This week saw a flurry of activity in Asia-Pacific infrastructure: founding members of the recently established Asian Infrastructure Investment Bank (AIIB) held a three-day operational policy meeting, Japan announced a $100bn budget to develop transportation assets in Asia, and CalPERS formed a $764mn infrastructure partnership with QIC to invest in the region. These are encouraging signs; according to Asian Development Bank, Asia has an $8.2tn infrastructure funding gap between 2010 and 2020.
What has been done so far to bridge this gap? Preqin’s Infrastructure Online tracks over 1,650 deals worth $326bn in the energy, transport and utilities spaces – the same sectors that AIIB, Japan and CalPERS are targeting. In 2014 alone, $43bn worth of infrastructure deals was completed, the highest on record. Of these $43bn deals, 55% was committed to the transport sector, 25% to utilities and 20% to energy assets. Among these transactions, North West Rail Link stands out as the largest deal in Asia-Pacific in 2014. The $7.8bn greenfield rapid transit train system, awarded to a consortium of multi-national investors, is also Australia’s largest public transport project. Investors in North West Rail Link include Japan’s Marubeni Corporation, Hong Kong’s MTR Corporation, Australia-based manager Palisade Investment Partners and Partners Group in Switzerland.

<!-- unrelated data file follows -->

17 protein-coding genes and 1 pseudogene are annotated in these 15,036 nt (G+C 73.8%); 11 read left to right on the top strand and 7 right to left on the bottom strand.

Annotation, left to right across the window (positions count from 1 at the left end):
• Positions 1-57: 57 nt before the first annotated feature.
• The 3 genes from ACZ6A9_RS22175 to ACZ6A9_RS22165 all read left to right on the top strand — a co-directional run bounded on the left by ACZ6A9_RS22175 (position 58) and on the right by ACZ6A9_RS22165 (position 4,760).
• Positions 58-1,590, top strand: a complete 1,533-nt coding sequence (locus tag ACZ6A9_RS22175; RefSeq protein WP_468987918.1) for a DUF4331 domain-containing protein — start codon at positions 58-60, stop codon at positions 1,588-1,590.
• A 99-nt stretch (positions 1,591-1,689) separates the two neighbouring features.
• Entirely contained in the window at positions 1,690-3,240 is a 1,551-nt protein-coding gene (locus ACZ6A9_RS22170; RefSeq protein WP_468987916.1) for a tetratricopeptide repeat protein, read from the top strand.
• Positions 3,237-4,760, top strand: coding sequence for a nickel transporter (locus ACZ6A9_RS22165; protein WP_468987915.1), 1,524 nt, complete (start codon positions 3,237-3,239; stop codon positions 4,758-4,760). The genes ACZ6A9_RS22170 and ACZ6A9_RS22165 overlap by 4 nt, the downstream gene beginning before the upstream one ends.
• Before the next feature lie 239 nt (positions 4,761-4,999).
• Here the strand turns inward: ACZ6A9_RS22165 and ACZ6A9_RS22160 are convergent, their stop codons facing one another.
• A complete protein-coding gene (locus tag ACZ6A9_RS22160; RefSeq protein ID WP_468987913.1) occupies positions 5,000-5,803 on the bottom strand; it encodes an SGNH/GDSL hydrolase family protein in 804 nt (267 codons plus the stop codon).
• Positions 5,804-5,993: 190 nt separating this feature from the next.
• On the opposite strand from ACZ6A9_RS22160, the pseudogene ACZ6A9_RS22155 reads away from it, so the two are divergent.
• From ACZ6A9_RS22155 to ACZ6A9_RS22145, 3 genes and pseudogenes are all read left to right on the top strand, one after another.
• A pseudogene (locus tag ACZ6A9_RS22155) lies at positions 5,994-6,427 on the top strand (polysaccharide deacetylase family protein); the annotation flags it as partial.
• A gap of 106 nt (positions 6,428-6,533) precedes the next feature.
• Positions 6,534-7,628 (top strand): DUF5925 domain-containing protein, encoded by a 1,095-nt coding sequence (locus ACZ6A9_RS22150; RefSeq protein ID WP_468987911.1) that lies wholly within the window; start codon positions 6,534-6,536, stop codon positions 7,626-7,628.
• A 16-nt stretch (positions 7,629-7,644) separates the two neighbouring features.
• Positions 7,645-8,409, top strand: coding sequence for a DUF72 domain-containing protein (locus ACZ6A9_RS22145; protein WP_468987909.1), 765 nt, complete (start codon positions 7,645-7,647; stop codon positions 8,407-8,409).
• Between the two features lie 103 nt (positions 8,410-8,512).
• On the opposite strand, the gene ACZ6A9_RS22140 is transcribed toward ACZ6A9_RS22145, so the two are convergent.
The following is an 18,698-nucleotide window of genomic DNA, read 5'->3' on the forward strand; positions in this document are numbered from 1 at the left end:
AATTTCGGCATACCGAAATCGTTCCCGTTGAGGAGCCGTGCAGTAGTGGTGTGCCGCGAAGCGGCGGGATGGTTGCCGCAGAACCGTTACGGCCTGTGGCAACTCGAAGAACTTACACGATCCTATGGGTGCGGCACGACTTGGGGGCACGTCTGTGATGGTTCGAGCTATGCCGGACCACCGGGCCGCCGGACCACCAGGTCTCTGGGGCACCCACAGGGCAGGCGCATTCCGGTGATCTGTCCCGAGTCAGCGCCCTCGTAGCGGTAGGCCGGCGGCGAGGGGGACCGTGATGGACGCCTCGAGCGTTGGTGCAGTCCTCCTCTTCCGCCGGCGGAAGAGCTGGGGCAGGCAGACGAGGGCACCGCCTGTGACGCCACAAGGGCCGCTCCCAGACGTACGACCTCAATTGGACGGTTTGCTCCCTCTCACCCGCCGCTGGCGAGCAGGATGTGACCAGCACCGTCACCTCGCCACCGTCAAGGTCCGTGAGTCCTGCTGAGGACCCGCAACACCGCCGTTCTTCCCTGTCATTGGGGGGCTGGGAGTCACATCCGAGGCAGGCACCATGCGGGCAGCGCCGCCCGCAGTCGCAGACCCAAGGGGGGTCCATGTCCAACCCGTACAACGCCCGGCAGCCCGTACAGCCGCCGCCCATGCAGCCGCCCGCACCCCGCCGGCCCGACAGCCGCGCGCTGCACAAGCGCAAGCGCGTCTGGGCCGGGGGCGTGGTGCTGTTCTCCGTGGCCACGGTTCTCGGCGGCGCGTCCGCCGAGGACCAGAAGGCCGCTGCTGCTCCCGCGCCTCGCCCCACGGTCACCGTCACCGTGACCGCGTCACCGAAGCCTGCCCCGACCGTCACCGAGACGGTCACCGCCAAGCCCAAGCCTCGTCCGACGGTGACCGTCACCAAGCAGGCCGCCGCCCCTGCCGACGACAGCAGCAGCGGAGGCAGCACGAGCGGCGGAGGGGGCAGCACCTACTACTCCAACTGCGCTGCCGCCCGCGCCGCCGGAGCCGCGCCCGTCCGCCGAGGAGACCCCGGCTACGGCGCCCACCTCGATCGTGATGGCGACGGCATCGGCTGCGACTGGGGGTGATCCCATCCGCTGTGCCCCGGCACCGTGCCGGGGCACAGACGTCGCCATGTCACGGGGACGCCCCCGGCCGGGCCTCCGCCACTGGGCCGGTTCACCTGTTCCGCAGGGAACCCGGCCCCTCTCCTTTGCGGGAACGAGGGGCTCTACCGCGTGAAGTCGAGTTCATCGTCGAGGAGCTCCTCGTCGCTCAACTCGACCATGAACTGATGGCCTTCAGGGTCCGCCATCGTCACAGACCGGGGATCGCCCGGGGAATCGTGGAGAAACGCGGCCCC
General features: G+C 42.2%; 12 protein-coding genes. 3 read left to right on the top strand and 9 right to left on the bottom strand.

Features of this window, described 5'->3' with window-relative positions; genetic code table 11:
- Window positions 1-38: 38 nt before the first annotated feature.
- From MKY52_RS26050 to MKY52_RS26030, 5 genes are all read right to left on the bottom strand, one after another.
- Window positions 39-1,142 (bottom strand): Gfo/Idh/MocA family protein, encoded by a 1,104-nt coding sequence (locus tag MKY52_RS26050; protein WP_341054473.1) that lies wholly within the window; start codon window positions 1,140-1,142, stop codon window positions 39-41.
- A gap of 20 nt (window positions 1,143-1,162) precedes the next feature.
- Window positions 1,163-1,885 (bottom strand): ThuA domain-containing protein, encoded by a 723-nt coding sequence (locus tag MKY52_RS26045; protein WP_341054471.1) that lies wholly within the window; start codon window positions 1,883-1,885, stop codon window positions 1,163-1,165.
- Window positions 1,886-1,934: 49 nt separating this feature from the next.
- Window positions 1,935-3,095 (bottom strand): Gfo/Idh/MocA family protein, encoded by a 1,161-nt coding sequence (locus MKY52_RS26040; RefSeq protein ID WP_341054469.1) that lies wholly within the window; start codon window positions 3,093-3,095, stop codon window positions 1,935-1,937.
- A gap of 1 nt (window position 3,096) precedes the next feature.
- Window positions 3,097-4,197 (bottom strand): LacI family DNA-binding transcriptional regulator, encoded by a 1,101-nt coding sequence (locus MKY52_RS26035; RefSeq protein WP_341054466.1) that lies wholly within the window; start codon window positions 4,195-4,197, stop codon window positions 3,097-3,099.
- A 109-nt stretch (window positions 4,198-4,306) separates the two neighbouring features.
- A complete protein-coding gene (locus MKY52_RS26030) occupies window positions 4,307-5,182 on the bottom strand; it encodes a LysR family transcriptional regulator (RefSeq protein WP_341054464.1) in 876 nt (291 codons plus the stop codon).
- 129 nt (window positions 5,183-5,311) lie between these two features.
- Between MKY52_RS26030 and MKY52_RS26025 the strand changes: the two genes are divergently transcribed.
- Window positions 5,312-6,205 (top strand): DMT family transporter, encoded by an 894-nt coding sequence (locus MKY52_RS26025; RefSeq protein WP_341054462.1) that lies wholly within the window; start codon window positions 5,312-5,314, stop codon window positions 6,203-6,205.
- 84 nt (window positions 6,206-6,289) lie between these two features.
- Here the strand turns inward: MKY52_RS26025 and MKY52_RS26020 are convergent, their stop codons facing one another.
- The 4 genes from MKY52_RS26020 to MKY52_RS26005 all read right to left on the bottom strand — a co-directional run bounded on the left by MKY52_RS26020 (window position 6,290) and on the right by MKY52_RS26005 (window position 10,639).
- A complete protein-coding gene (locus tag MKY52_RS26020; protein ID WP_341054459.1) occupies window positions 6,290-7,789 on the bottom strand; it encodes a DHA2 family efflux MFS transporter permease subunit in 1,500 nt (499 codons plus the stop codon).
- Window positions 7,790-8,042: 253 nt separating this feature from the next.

In 2015 so far, 22 deals have been completed within Asia-Pacific in the energy, transport and utilities sectors for an aggregate value of $6.6bn. Compared with the $21bn worth of deals completed in the same period last year and the $16bn in 2013, deal flow appears slower this year. This reinforces the timeliness of AIIB, Japan and CalPERS’s entry, which can go some way towards meeting the region’s long-term infrastructure needs.